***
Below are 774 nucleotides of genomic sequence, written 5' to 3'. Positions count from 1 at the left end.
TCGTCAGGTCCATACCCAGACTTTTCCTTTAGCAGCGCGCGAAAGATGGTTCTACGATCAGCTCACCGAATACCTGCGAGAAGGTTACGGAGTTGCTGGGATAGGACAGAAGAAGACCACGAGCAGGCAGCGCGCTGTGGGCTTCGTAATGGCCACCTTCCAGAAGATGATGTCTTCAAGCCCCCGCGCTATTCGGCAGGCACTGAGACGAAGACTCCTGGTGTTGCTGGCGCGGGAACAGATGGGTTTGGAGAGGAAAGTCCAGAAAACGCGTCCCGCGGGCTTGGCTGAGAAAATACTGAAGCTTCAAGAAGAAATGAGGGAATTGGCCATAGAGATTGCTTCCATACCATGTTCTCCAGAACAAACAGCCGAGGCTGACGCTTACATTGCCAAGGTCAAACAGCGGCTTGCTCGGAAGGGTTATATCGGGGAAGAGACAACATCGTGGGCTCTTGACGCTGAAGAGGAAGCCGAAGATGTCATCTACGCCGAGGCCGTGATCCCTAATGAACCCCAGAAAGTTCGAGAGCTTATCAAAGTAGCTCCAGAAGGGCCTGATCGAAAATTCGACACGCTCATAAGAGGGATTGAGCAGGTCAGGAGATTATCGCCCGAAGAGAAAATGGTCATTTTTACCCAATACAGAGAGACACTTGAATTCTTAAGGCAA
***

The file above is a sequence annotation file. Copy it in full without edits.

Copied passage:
Below are 774 nucleotides of genomic sequence, written 5' to 3'. Positions count from 1 at the left end.
TCGTCAGGTCCATACCCAGACTTTTCCTTTAGCAGCGCGCGAAAGATGGTTCTACGATCAGCTCACCGAATACCTGCGAGAAGGTTACGGAGTTGCTGGGATAGGACAGAAGAAGACCACGAGCAGGCAGCGCGCTGTGGGCTTCGTAATGGCCACCTTCCAGAAGATGATGTCTTCAAGCCCCCGCGCTATTCGGCAGGCACTGAGACGAAGACTCCTGGTGTTGCTGGCGCGGGAACAGATGGGTTTGGAGAGGAAAGTCCAGAAAACGCGTCCCGCGGGCTTGGCTGAGAAAATACTGAAGCTTCAAGAAGAAATGAGGGAATTGGCCATAGAGATTGCTTCCATACCATGTTCTCCAGAACAAACAGCCGAGGCTGACGCTTACATTGCCAAGGTCAAACAGCGGCTTGCTCGGAAGGGTTATATCGGGGAAGAGACAACATCGTGGGCTCTTGACGCTGAAGAGGAAGCCGAAGATGTCATCTACGCCGAGGCCGTGATCCCTAATGAACCCCAGAAAGTTCGAGAGCTTATCAAAGTAGCTCCAGAAGGGCCTGATCGAAAATTCGACACGCTCATAAGAGGGATTGAGCAGGTCAGGAGATTATCGCCCGAAGAGAAAATGGTCATTTTTACCCAATACAGAGAGACACTTGAATTCTTAAGGCAA